Wednesday, October 18, 2017

Mythology and Fairy Tales

  • Ancestor Worship in Ancient China
    Ancestor worship in ancient China dates back to the Neolithic period, and it would prove to be the most popular and enduring Chinese religious practice, lasting well into modern times. The family was always an important concept in Chinese society and government, and it was maintained by the twin pillars of filial piety and respect for one’s dead ancestors. The practice of regularly paying homage ... Read more...
    Source: Ancient History EncyclopediaPublished on Tuesday, October 17th, 2017
  • Temples of Palenque Reveal Story of Lady Cormorant and Her Three Sons, The Triad Gods
    In the mountain rain forest of Chiapas, México, sits the ruins of Palenque, considered the most beautiful ancient Maya city. Silhouetted against a backdrop of natural hills and valleys, the elegant pyramids and palace offer fine Maya bas-relief carvings of high-grade limestone and stucco.  Read moreSection: NewsMyths & LegendsAncient PlacesAmericas ... Read more...
    Source: Ancient OriginsPublished on Monday, October 16th, 2017By lennie
  • The Secret Keeper review – murder, greed and a chorus of crows in gothic fairytale
    Ovalhouse, London Angela Clerkin’s tale of the burden of keeping secrets has political relevance but in spite of the creepy atmosphere, it needs more urgency and clarity The townsfolk suspect the doll’s house maker has murdered his brother. His daughter asks him to confide in her and, when he does, it is as if a great burden has been lifted. So he and his wife set the girl up as a miracle worker. Soon the ... Read more...
    Source: Guardian: FairytalesPublished on Monday, October 16th, 2017By Lyn Gardner
  • Ancient Chinese Calligraphy
    Calligraphy established itself as the most important ancient Chinese art form alongside painting, first coming to the fore during the Han dynasty (206 BCE - 220 CE). All educated men and some court women were expected to be proficient at it, an expectation which remained well into modern times. Far more than mere writing, good calligraphy exhibited an exquisite brush control and attention to composition ... Read more...
    Source: Ancient History EncyclopediaPublished on Monday, October 16th, 2017
  • The ‘Dynastic Race’ and the Biblical ‘Japheth’ Part II: Ethnology and Influence
    In Part I, the author pieced together the possible genealogy to be found in Mesopotamia and Egypt, taking as his starting point the Biblical account of human developments in the region after the deluge, which, of course, begins with Noah and his family. Part I concluded with the assertion that a New Race referred to as a ‘Dynastic Race’ was evident in the region. What further clues to the ethnology of this race can be ... Read more...
    Source: Ancient OriginsPublished on Saturday, October 14th, 2017By Alexander Jacob
  • Icelander Sagas May Have More Truth to Them than You Think
    Myths and legends – purely the creation of creative and imaginative minds, right? Not necessarily. Numerous stories, sagas, and texts from the ancient past have been proven to hold facts. For example, a 2013 study validates an intriguing idea presented in the Icelander Sagas - Vikings were probably less brutal than many people assume. Read moreSection: ArtifactsAncient WritingsNewsMyths & LegendsEurope ... Read more...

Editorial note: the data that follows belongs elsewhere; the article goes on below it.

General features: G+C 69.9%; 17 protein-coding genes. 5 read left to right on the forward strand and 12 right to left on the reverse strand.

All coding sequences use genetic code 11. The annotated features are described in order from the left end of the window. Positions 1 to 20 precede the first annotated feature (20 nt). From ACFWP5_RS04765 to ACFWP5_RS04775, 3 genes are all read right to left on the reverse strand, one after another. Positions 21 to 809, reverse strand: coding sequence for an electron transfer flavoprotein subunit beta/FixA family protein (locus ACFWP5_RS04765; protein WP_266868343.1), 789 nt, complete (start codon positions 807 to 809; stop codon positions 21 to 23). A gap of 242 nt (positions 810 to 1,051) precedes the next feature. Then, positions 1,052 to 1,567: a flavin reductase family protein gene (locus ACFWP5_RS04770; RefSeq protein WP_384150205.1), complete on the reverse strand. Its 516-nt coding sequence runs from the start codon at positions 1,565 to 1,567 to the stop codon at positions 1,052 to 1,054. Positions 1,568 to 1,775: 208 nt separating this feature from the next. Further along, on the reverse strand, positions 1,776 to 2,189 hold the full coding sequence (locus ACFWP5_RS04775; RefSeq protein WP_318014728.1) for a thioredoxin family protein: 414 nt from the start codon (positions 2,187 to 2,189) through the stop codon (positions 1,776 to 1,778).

Source: Ancient OriginsPublished on Friday, October 13th, 2017By aprilholloway
  • The Rise of Quetzalcoatl: From Plumed Serpent to Creator God
    Quetzalcoatl was one of the most important gods in the ancient Mesoamerican pantheon. Its iconic appearance is identified in the name of this god. Quetzalcoatl is a combination of two Nahuatl (the language of the Aztecs) words, quetzal, which is the emerald plume bird, and coatl, which means serpent. Therefore, Quetzalcoatl is commonly also known in English as the Plumed Serpent or Feathered Serpent. Read moreSection: NewsMyths & LegendsAmericas ... Read more...
    Source: Ancient OriginsPublished on Friday, October 13th, 2017By dhwty
  • Demonic Dames: Watch out for the Vengeful Women of Japanese Legends
    Japan has had stories about oni (demons or ogres) and yuurei (ghosts) for hundreds of years. As time passes, new vengeful spirits continue to appear and their stories are told even in the present day.  Read moreSection: NewsMyths & LegendsAsia ... Read more...
    Source: Ancient OriginsPublished on Friday, October 13th, 2017By valdar
  • Ancient Chinese Art
    Ancient China covered a vast and ever-changing geopolitical landscape, and the art it produced over three millennia is, unsurprisingly, just as varied. Still, despite continuous indigenous technical developments, changes in materials and tastes, and the influence of foreign ideas, there are certain qualities inherent in Chinese art which make it possible to describe in general terms and recognise ... Read more...
    Source: Ancient History EncyclopediaPublished on Friday, October 13th, 2017
  • Battle of Telamon
    Ever since the 4th century BCE, the Gallic tribes of northern Italy clashed with the expanding Roman Republic. In 225 BCE, the Boii forged alliances with fellow Gallic tribes of northern Italy and with tribes from across the Alps. The pan-Gallic army struck for Rome, but they were intercepted by three mighty Roman armies. Trapped at Cape Telamon, the outnumbered Gauls put up a hard fight but were ultimately ... Read more...
    Source: Ancient History EncyclopediaPublished on Thursday, October 12th, 2017
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